The song instantly evoked Prairie life for me. It tapped into my memories of place and the people in such an intuitive way. I felt that if I worked to capture Colleen and Dennis and their world in a faithful and honest way it would work. I did set out with certain goals and ideas in terms of theme and arc but I trusted that I would find the pieces if I looked. I co-edited with Evan Dunlop, who is Colleen’s son and a fellow filmmaker. His input was invaluable in distilling what we had captured into its final form.
Dennis and Colleen are old school in the best sense of the term.
Can you tell me a bit about people on Prairie Farms in Rural Canada? What kind of life do they have?
It depends. If you run a massive technologically advanced grain farm your work and life is more like that of an industrial technician and corporate manager. Your environment is rural but your lifestyle is otherwise very modern. More traditional prairie life involved working with both crops and livestock. It meant you needed a wide variety of skills with both animals, plants and machines to survive.
Dennis and Colleen are old school in the best sense of the term. They do it all. They are hard working, fun loving people. Very honest and open, they’ll say exactly what they think, but they’re also very accepting and respectful of others. I really can’t say enough good about them. I would say they’re very in keeping with traditional prairie culture.
The film focuses a lot on physical labour, whether it’s hand-making cigarettes, chopping wood, cutting bread, perhaps things that a modern generation don’t do anymore. Do you think it was important to highlight these aspects?
Yes. I personally find the current drift into simulacrum to be very disturbing. I think it encourages a kind of pathological solipsism. I think a certain connection with the physical requirements of living, with life in itself, helps one to remain based. That’s the abstract level I guess. On an immediate level that physical labour is the very stuff of Colleen and Dennis’s life. I think it’s important to understanding who they are.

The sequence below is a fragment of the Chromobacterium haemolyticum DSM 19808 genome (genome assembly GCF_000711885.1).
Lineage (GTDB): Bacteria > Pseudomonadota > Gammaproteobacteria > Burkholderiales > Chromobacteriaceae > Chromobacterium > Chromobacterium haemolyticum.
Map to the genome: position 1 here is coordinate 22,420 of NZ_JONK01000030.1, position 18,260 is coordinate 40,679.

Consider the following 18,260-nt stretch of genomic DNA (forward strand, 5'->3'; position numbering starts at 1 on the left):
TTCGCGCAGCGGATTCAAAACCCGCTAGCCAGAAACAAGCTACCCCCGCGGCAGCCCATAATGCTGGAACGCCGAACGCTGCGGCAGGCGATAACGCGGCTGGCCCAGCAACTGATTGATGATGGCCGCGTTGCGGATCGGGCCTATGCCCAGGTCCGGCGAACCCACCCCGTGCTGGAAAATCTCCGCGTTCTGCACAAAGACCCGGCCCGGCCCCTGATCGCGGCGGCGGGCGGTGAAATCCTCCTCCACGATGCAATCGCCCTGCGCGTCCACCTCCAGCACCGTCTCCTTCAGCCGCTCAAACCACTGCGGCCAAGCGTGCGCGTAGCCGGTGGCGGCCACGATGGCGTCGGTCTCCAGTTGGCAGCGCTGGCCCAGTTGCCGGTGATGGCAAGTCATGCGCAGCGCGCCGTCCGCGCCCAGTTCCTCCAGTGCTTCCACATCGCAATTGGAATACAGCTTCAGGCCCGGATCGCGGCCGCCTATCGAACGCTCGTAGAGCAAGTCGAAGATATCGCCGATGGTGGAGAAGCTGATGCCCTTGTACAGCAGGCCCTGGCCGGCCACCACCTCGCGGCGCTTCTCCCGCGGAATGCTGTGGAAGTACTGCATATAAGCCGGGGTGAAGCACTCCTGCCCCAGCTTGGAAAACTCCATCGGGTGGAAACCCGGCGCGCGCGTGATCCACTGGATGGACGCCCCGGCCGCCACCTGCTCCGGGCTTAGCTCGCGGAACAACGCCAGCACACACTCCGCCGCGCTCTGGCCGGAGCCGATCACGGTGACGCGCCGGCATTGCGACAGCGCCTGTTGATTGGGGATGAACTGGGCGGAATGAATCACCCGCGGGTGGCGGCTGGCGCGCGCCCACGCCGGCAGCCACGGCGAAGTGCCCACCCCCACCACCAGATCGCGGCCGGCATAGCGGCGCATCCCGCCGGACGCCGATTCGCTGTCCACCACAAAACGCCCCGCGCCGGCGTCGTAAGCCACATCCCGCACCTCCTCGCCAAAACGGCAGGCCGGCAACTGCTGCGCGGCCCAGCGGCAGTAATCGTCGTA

I really just wanted the whole thing to feel natural.
The film is shot with on a Digital Arri — but it has a home video-like look, especially captured on 1:66 — did you want to stress this homemade vibe?
In terms of aspect ratio and vibe I really just wanted the whole thing to feel natural. Like a document of life, not an overly self conscious piece of cinema. I was interested in playing with a filmic look but was also worried that it might come off as too much of an affectation. In the end I think Sam Gilling made it look amazing. He always does great work. Thanks Sam!
It takes on a lot of dramatic weather and light changes which fully captures the life there. Was there a lot of waiting to get the right conditions, or is always so dramatic on the Prairie?
The sky over the prairies, especially in the summer, is extremely dynamic. Almost everyday it brings beautiful things. Honestly it was hard to keep up. We had Tornado warnings and electrical storms almost every evening. I can’t wait to return.
What are you working on next?
I’m in preproduction on another music video which is scheduled for production later this summer.